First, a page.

Wartime commemorations are the functional equivalent of mounting the heads of victims on pikes.
Everyone on the Mall near the Washington Monument was looking up at the sky. I was there, too. But I wasn’t looking up — at least not that far up.
On May 8, I was playing Ultimate Frisbee during the noontime game on a stretch of level grass behind the Holocaust Museum. This time, we were joined by thousands of people eager to commemorate the 70th anniversary of the surrender of Nazi Germany and the end of World War II in Europe. They’d shown up in droves to watch an air show of vintage planes.
I find it strange that so many people like to look at bombers. These machines visited enormous death and destruction during World War II, particularly on civilian populations. The firebombing of German cities killed 600,000 German civilians, including 75,000 children. The fire bombings of Tokyo and other major Japanese cities killed upward of 300,000 people, predominantly civilians, and this doesn’t include the atomic bombing of Hiroshima and Nagasaki.
We would find a similar display by the Germans or the Japanese of their war planes singularly distasteful. These planes also rained death down upon the British, the Chinese and others. But the Germans and the Japanese lost the war. And we won.
So, by the ancient laws of battle, we’re allowed our displays of war totems. Our display is the functional equivalent of mounting the heads of our victims on pikes. But it’s obviously not the visual equivalent, or else we wouldn’t bring our children out to gaze up at the sky and applaud these instruments of terror.
The victors were not chastened by the experience of all this destruction. During the Korean War, US warplanes had almost free rein to wipe out North Korea. US planes dropped 32,000 tons of napalm on Korea, twice what they dropped on Japan. They deliberately destroyed dams in an effort to destroy crops and precipitate large-scale starvation.
In his new book on the air campaign, Blaine Harden quotes Douglas MacArthur, not known for being soft-hearted, as saying: “I have seen, I guess, as much blood and disaster as any living man, and it just curdled my stomach, the last time I was [in Korea]. After I looked at that wreckage and those thousands of women and children and everything, I vomited.”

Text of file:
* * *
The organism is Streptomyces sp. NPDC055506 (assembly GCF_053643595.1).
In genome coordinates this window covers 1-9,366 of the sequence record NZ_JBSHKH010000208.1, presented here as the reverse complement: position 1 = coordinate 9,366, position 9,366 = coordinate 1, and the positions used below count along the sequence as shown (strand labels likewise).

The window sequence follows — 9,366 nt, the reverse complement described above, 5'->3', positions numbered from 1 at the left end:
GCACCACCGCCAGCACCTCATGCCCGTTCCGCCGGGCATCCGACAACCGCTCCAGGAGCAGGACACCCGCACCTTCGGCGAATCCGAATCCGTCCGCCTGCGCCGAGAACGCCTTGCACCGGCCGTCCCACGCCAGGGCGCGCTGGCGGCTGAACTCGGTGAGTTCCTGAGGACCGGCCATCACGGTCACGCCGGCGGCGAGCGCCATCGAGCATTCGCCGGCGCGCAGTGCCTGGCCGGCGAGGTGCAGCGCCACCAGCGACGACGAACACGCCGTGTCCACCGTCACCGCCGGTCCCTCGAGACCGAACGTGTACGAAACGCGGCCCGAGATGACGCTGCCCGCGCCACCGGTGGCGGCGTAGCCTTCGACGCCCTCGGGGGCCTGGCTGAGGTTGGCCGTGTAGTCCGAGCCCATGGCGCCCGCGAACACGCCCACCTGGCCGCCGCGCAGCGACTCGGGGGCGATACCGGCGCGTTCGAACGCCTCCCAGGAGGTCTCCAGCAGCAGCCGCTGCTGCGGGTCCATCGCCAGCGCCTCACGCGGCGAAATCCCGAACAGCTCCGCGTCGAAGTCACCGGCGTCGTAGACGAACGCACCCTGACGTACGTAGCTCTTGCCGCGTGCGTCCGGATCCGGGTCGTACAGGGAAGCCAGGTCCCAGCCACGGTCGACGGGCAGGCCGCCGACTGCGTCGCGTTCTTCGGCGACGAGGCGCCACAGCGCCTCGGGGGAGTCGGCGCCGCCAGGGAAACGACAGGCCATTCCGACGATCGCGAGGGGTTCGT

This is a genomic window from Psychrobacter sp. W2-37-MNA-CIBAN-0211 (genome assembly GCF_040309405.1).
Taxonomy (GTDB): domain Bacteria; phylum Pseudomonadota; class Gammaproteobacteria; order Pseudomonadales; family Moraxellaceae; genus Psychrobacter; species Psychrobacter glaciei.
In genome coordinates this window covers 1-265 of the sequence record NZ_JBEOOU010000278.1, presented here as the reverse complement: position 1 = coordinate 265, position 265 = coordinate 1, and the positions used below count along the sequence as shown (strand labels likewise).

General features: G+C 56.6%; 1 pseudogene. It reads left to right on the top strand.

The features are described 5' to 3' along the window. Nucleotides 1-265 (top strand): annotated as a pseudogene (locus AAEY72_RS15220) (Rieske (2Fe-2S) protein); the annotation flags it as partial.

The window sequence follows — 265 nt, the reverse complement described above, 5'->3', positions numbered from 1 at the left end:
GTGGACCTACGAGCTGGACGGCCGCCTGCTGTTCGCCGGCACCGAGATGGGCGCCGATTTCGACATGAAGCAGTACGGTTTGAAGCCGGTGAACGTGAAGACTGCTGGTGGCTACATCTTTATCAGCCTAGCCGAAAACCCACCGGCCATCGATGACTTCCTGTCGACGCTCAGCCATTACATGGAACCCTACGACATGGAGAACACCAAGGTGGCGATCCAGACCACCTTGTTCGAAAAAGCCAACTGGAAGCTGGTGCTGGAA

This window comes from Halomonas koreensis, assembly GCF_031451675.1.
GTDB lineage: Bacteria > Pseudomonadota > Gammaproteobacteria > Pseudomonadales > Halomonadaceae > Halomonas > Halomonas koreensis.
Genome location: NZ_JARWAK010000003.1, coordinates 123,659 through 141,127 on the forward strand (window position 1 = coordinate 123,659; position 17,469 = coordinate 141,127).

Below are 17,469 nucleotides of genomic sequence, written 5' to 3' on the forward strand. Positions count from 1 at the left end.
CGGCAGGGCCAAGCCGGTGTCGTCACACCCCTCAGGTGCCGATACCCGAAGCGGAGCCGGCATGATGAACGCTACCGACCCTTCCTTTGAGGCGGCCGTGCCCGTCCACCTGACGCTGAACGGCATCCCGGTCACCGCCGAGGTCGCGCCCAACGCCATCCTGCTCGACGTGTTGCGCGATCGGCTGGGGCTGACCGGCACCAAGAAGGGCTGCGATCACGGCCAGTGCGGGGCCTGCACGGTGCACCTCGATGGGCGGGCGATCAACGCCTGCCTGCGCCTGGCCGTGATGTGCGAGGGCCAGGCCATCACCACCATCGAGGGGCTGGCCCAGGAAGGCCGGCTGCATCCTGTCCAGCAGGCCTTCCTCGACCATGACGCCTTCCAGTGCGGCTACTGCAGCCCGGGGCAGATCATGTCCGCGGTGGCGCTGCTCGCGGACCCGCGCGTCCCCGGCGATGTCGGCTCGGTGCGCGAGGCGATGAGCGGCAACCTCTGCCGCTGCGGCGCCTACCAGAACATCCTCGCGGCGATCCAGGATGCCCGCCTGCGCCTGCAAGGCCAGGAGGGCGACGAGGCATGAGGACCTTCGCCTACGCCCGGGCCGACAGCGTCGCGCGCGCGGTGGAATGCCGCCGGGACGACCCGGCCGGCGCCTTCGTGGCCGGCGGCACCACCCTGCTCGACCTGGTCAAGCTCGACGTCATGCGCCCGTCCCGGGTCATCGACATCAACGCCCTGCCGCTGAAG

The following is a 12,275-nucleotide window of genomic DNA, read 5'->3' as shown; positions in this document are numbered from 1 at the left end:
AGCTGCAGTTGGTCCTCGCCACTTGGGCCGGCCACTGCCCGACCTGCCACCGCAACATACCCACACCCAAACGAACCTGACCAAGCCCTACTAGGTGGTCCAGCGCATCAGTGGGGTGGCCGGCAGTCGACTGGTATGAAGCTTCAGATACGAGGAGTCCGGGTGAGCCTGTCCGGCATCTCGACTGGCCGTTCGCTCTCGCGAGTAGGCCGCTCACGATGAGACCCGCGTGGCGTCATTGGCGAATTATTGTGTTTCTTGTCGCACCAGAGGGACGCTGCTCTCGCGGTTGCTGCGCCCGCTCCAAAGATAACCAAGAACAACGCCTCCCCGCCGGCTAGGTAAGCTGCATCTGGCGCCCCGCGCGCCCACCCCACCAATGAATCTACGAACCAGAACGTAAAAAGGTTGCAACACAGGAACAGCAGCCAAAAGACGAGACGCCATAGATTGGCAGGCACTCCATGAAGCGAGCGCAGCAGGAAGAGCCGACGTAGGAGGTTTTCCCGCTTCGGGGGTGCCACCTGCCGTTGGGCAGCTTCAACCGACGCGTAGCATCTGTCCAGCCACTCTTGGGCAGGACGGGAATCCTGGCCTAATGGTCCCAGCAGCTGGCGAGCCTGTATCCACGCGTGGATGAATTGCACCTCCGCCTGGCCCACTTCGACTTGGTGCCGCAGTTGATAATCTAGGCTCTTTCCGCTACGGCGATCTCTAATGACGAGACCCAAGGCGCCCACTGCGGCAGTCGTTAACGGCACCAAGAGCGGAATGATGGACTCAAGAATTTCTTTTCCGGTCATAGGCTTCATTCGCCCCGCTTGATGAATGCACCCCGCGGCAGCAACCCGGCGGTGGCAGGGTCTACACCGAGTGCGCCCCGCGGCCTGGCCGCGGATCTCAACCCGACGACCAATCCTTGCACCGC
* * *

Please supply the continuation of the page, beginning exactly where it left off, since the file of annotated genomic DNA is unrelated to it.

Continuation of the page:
Meanwhile in Moscow
A celebration of the end of the war also took place in the Russian capital.
Vladimir Putin used the opportunity to mourn the enormous casualties suffered by the Russian army and the Russian people during World War II. By his side were Xi Jinping of China and Ban Ki-Moon of the United Nations. Unlike at past affairs — in 2005 with George W. Bush and 1995 with Bill Clinton — the American president was not in Moscow to attend the commemoration. Nor did the leaders of France, Germany or Britain join Putin for the military parade. Even lowly Kim Jong-un, the leader of North Korea, stayed home to witness the test of his new submarine-launched ballistic missile.
Putin had a choice words for the absent. “During the last decade, the basic fundamental principles of international cooperation were increasingly ignored,” he said. “We saw attempts to set up a unipolar world order. We see the use of force. This kind of mentality undermines global stability.”
The United States was as committed to unipolarism in the 1990s and the 2000s as it is today, if not more so. Ditto the use of force. What Putin finds frustrating is the encroachment of US geopolitics on his perceived turf, which includes Ukraine.
The shadow of the current Ukrainian conflict fell over the commemoration of the end of World War II, just as the shadow of that long-ago war continues to fall over Ukraine. To understand the depth of enmity between the current combatants, you have to understand how history shapes present grievances.
Ukrainians have never really received acknowledgment — much less an apology — for the great famine (holodomor) that swept through the region in 1932-33 and left nearly 4 million dead. Or the waves of class-based and ethnic-based slaughter that took place on Ukrainian territory (of kulaks and various ethnic groups, including Ukrainians). The subsequent return of the Red Army to the territory between 1944-47, as Timothy Snyder notes in Bloodlands, left another quarter of a million dead.